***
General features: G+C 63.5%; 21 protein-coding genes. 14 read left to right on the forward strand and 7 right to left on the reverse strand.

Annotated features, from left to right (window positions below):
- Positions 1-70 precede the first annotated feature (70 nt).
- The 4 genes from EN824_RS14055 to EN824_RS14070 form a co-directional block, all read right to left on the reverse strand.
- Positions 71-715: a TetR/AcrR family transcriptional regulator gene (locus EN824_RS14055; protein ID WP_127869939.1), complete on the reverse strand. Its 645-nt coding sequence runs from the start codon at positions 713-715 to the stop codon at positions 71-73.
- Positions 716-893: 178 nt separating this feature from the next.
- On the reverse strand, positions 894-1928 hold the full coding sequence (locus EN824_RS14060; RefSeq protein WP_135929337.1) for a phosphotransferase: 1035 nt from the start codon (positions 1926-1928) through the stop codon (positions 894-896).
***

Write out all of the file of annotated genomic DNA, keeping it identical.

General features: G+C 63.5%; 21 protein-coding genes. 14 read left to right on the forward strand and 7 right to left on the reverse strand.

Annotated features, from left to right (window positions below):
- Positions 1-70 precede the first annotated feature (70 nt).
- The 4 genes from EN824_RS14055 to EN824_RS14070 form a co-directional block, all read right to left on the reverse strand.
- Positions 71-715: a TetR/AcrR family transcriptional regulator gene (locus EN824_RS14055; protein ID WP_127869939.1), complete on the reverse strand. Its 645-nt coding sequence runs from the start codon at positions 713-715 to the stop codon at positions 71-73.
- Positions 716-893: 178 nt separating this feature from the next.
- On the reverse strand, positions 894-1928 hold the full coding sequence (locus EN824_RS14060; RefSeq protein WP_135929337.1) for a phosphotransferase: 1035 nt from the start codon (positions 1926-1928) through the stop codon (positions 894-896).